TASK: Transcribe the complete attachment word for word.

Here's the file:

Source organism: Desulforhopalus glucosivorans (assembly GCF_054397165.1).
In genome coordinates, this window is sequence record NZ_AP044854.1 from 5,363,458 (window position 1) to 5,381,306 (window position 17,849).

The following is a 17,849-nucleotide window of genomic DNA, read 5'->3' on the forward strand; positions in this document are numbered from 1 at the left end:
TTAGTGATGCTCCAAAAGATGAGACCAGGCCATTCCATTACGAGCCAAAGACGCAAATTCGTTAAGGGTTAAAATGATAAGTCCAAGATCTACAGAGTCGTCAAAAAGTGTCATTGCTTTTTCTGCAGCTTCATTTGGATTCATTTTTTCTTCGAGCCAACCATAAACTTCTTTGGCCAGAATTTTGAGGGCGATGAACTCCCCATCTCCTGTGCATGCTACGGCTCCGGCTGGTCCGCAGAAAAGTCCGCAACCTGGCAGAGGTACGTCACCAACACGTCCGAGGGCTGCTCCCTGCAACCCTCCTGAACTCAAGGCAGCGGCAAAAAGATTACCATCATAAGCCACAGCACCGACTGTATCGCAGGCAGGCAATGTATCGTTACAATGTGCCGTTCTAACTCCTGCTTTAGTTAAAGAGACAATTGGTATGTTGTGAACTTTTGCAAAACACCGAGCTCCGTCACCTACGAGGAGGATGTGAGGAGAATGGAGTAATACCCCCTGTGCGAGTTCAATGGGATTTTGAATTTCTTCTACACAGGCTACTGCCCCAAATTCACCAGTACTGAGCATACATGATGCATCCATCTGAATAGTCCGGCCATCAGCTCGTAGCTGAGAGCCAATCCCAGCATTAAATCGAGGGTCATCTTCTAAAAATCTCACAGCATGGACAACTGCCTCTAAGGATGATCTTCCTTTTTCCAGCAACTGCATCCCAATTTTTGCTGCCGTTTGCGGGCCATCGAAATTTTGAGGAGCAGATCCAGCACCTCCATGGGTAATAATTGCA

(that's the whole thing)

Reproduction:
Source organism: Desulforhopalus glucosivorans (assembly GCF_054397165.1).
In genome coordinates, this window is sequence record NZ_AP044854.1 from 5,363,458 (window position 1) to 5,381,306 (window position 17,849).

The following is a 17,849-nucleotide window of genomic DNA, read 5'->3' on the forward strand; positions in this document are numbered from 1 at the left end:
TTAGTGATGCTCCAAAAGATGAGACCAGGCCATTCCATTACGAGCCAAAGACGCAAATTCGTTAAGGGTTAAAATGATAAGTCCAAGATCTACAGAGTCGTCAAAAAGTGTCATTGCTTTTTCTGCAGCTTCATTTGGATTCATTTTTTCTTCGAGCCAACCATAAACTTCTTTGGCCAGAATTTTGAGGGCGATGAACTCCCCATCTCCTGTGCATGCTACGGCTCCGGCTGGTCCGCAGAAAAGTCCGCAACCTGGCAGAGGTACGTCACCAACACGTCCGAGGGCTGCTCCCTGCAACCCTCCTGAACTCAAGGCAGCGGCAAAAAGATTACCATCATAAGCCACAGCACCGACTGTATCGCAGGCAGGCAATGTATCGTTACAATGTGCCGTTCTAACTCCTGCTTTAGTTAAAGAGACAATTGGTATGTTGTGAACTTTTGCAAAACACCGAGCTCCGTCACCTACGAGGAGGATGTGAGGAGAATGGAGTAATACCCCCTGTGCGAGTTCAATGGGATTTTGAATTTCTTCTACACAGGCTACTGCCCCAAATTCACCAGTACTGAGCATACATGATGCATCCATCTGAATAGTCCGGCCATCAGCTCGTAGCTGAGAGCCAATCCCAGCATTAAATCGAGGGTCATCTTCTAAAAATCTCACAGCATGGACAACTGCCTCTAAGGATGATCTTCCTTTTTCCAGCAACTGCATCCCAATTTTTGCTGCCGTTTGCGGGCCATCGAAATTTTGAGGAGCAGATCCAGCACCTCCATGGGTAATAATTGCA